Monday, February 2, 2009
Doug Johnson's Blue Skunk Blog is a must-read resource for school librarians and those interested in instructional technology. Today he posted Cost of Paper, and given my recent thinking about alternate forms of texts, and my born-again attitude toward the Kindle, it seemed serendipitous.
The expense of textbooks, hardcover books, and the rigid nature of the format really gives me pause. Knowing how technology is lowering barriers to learning, why stick with the classic textbook? When I talk with an educational vendor, I want to hear how they are adapting their products. Is there an audio version? Can the text be manipulated (bigger/smaller), are there translation options, can the reader interact with the text by making e-notes, or bookmarking in some way? What about upgrades to newer editions, or repairs? It seems crazy to chuck a $175 science text, but after three years how much of the content is obsolete? Does the text have an e-text component and how user friendly is it? These are serious issues given the recent federal mandate for Universal Design law (UDL).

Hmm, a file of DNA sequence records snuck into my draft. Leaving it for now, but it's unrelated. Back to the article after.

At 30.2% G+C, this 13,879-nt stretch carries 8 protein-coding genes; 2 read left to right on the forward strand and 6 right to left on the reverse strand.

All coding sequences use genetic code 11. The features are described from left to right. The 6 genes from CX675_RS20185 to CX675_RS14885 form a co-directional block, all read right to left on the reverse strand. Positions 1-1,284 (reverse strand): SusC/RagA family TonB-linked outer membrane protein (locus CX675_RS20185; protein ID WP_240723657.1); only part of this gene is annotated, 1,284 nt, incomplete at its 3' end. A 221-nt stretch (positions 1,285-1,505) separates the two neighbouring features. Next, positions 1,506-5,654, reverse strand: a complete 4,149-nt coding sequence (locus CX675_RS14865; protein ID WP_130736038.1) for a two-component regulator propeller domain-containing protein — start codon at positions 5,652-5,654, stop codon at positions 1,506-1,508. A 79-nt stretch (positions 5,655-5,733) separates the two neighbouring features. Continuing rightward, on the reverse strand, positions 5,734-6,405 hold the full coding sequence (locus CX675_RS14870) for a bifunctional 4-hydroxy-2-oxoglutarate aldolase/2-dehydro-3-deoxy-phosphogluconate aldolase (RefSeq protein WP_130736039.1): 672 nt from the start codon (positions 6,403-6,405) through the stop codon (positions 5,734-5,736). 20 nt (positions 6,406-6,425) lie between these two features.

Or how about that desperate teenager who has to do his/her homework late because of a practice/game/rehearsal and doesn't have the required math text (because it weighs 18 pounds). That kid is likely to cut the page from the library copy, and then we have a damaged text with critical pages missing. It would be awesome to be able to upload new editions to a hand-held unit and not worry about vandalism to the paper copy.
Factor in the cost of paper and printing, which is what started this discussion in the first place.
Printing the NYT costs twice as much as sending every subscriber a free Kindle
Take a look at this 2 minute YouTube tutorial on the Kindle. What do you think?